From June to November 2008, the Women's Commission for Refugee Women and Children conducted an assessment of educational and skills training opportunities available to displaced youth in Darfur. This report looks at the challenges and opportunities young people face; examines existing services targeting youth; identifies programming gaps; and provides recommendations on how donors, policymakers and field practitioners can more effectively support displaced youth in Darfur.
Almost six years into the current conflict in Darfur, there are very few education and …
December 5, 2008 (New Delhi) - Every day, millions of refugee women and girls around the world risk rape, beatings-even death-as they search for the firewood they need to cook for their families. They are put squarely in harm's way as they leave the relative safety of their camps and encounter dangerous militias, corrupt soldiers and lawless rebels, and the animosity of villagers who fear their own resources being depleted.
Engaging men and boys has emerged as a vital strategy for ending gender based violence, including in refugee and post-conflict settings. While prevention and response activities are essential, the humanitarian community and host country service providers understand that they must move beyond simply addressing each individual case of sexual and gender-based violence (SGBV) and begin to address the societal, cultural, economic, religious and political systems that either perpetuate or allow for violence based on gender to continue.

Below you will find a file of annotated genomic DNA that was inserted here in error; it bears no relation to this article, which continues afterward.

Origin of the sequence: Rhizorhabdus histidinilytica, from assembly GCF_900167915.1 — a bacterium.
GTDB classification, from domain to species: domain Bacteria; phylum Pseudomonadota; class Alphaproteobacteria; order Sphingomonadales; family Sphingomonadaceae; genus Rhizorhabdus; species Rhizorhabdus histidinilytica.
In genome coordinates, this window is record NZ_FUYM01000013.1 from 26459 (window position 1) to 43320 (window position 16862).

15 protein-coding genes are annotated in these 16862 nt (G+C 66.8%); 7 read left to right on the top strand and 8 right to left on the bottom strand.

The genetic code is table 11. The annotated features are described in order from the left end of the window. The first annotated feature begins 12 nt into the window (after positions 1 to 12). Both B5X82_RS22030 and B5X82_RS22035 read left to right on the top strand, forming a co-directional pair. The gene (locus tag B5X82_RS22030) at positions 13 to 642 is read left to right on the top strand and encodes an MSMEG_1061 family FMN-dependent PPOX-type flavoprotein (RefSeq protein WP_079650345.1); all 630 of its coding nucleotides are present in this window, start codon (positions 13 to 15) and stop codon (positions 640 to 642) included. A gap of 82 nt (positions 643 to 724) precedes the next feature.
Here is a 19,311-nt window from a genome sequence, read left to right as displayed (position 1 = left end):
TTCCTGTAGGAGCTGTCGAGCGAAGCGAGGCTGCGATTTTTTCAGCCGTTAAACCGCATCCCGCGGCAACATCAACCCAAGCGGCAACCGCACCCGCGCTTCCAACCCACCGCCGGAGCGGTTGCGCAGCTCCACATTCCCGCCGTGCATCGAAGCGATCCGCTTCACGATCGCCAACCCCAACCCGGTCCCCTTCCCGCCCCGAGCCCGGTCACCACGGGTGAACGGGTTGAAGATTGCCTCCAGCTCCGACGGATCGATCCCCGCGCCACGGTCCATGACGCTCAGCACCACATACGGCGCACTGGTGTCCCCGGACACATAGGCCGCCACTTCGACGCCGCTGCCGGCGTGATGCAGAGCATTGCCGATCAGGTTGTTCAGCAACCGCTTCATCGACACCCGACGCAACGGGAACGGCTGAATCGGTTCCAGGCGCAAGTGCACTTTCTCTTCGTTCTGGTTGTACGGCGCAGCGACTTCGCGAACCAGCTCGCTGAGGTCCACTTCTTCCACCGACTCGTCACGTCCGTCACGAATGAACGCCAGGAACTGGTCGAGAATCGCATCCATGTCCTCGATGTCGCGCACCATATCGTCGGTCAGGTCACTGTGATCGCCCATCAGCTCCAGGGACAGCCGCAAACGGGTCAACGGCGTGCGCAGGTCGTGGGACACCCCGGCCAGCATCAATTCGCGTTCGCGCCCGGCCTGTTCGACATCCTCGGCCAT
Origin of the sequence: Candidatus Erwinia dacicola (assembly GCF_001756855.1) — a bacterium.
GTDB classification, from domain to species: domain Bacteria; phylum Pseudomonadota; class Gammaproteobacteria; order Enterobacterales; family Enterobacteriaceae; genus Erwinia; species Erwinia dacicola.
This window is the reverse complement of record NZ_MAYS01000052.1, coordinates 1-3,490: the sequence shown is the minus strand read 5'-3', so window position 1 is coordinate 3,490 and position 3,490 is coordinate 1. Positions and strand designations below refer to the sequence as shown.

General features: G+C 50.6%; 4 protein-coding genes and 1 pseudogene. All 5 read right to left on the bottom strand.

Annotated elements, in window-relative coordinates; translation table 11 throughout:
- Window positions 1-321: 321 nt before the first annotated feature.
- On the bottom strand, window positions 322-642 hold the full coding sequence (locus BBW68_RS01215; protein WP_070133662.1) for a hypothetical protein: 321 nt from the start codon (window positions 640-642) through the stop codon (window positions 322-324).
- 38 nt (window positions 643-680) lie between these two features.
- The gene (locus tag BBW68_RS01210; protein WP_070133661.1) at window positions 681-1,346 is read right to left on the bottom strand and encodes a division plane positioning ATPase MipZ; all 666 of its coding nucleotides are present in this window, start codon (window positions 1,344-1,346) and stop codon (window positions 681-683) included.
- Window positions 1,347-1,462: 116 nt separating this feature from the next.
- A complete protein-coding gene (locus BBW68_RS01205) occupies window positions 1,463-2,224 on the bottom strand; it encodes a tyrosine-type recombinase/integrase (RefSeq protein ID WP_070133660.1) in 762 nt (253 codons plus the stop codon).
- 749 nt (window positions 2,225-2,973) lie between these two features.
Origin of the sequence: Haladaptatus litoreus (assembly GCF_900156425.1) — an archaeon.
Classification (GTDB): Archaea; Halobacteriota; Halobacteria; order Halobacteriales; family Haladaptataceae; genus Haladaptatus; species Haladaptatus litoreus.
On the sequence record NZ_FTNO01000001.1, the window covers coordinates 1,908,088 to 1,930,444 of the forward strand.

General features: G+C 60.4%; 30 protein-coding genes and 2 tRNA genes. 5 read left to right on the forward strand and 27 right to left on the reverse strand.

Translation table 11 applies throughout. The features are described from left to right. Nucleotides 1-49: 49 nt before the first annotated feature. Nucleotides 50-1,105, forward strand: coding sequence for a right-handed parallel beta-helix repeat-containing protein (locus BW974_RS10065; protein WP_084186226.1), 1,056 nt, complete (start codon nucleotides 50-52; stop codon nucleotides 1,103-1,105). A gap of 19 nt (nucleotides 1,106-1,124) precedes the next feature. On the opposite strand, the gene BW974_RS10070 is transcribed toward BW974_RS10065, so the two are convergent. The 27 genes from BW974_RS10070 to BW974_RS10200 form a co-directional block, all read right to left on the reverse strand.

From June to November 2008, the Women's Commission for Refugee Women and Children (Women's Commission) conducted an assessment of educational and skills training programs for displaced youth (approximately ages 15-24) in Darfur as part of its Global Initiative on Displaced Youth. This three-year research and advocacy initiative aims to increase international attention and support for educational and vocational opportunities young people need to prepare them for constructive adulthoods while they are displaced as well as when it is safe to return home or be resettled elsewhere.
The Women's Commission undertook a field mission to Jordan from October 25 to November 2, 2008 to follow up on a mission in 2007.